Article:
Wednesday 10 August 2022 06:13 PM Thames Water boss admits firm is failing on leaks but says households should ... trends now
The boss of Thames Water has admitted the firm is failing on leaks, but has urged households to use less water to fix the issue - as residents in the UK's driest village today said they have been suffering problems for years.
Tinderbox Britain faced 'lethally hot' temperatures today with the mercury reaching 93F (33C) in southern parts of England as firefighters battled fires across the country.
And millions more people are facing a hosepipe ban in the coming weeks, Thames Water said today, with the Met Office issuing an amber extreme heat warning for the next four days.
Cathryn Ross, strategy and regulatory affairs director at Thames Water, today admitted the firm 'needs to do better at fixing leaks' amid accusations of hypocrisy over imposing a hosepipe ban when it is losing 600 million litres of water every day through its pipes.
She told BBC Radio 4's Today programme: 'We do hear what people say about leaks and it is really important that we do our bit. If we are asking our people right the way across the region to do use water wisely, we need to do that, too.
'Leaks are endemic. We have 20,000 miles of pipe, so we are not going to be able to completely eradicate leaking.' .
She added: 'We have a lot of work to do to fix Thames Water and we accept that we are not where we need to be.'
And asked whether the water firm is planning ahead for similarly dry summers in future years, Ms Ross said England needs to follow Germany and Denmark in using less water per person.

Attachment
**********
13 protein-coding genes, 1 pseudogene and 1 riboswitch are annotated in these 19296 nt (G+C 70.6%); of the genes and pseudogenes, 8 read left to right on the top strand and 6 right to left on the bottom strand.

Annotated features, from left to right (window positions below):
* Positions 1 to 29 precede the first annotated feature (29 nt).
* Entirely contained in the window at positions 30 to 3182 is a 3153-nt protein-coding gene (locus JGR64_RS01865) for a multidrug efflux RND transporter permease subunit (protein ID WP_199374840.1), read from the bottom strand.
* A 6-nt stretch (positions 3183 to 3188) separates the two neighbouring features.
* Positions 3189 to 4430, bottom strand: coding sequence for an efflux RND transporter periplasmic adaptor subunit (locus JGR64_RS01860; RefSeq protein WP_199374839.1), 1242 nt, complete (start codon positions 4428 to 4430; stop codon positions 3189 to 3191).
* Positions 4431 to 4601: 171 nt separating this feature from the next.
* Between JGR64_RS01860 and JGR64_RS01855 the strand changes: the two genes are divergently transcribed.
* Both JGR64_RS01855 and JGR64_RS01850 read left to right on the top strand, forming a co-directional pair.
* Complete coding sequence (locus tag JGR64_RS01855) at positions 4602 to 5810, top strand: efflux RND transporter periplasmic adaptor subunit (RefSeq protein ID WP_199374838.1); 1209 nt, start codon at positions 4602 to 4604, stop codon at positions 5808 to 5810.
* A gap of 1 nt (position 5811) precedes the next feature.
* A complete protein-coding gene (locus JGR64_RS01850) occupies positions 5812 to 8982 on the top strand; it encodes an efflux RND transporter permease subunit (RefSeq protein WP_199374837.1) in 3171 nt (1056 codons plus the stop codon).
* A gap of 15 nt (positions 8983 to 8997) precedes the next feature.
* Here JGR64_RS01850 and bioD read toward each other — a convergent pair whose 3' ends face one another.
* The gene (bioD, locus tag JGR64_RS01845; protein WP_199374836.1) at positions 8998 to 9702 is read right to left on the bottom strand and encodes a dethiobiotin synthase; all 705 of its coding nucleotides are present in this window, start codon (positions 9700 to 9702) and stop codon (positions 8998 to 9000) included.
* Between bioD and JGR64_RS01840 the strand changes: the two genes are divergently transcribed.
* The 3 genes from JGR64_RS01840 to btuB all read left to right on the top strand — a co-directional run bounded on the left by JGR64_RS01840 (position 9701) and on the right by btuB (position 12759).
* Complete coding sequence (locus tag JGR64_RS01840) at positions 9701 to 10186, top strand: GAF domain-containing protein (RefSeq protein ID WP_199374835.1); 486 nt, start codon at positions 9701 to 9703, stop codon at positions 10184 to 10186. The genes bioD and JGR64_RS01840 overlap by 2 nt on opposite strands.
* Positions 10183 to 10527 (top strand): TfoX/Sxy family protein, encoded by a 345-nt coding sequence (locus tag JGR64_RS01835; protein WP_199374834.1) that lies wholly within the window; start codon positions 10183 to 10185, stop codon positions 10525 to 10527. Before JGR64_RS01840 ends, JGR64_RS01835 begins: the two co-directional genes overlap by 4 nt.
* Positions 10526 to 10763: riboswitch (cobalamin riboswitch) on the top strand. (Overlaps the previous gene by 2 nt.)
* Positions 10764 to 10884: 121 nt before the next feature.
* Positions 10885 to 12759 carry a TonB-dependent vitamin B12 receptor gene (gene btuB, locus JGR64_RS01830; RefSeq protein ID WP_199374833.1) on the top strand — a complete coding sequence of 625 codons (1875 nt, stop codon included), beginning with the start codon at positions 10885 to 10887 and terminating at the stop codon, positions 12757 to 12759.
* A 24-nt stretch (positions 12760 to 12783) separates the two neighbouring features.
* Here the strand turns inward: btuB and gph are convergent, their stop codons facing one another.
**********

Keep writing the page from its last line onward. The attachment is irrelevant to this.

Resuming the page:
She said: 'It means demand management, it means becoming more water efficient. We use 150 litres of water per person per day in England.
'In Germany it is 20 litres and in Copenhagen, where they have had a big push on this, it is down to nearly 100 litres per person per day. There's loads more we can do. We also need more storage, we also need to look at pipes. It is a multi-pronged approach.'
Her comments come as an Oxfordshire village has become the first in Britain to run dry, with residents forced to rely on deliveries of bottled and tanker water from Thames Water.
A tanker from Thames Water pumps water into another tanker in the village of Northend in Oxfordshire earlier today following a technical issue at the local reservoir
Cathryn Ross, strategy and regulatory affairs director at Thames Water, today urged England to follow Germany and Denmark in using less water per person per day in order to combat shortages - despite the firm losing 600 million litres every day through leaks in its pipes
Villagers Catherine Yoxall and Carolyn Evans say issues with water in the village stretch back to 2018 as they were today handed bottles
Bottles of water supplied by Thames Water for residents of the village today, where it is pumping water into the supply network
Carolyn Evans (right) speaks with a Thames Water employee carrying out work in the Oxfordshire village today amid another UK heatwave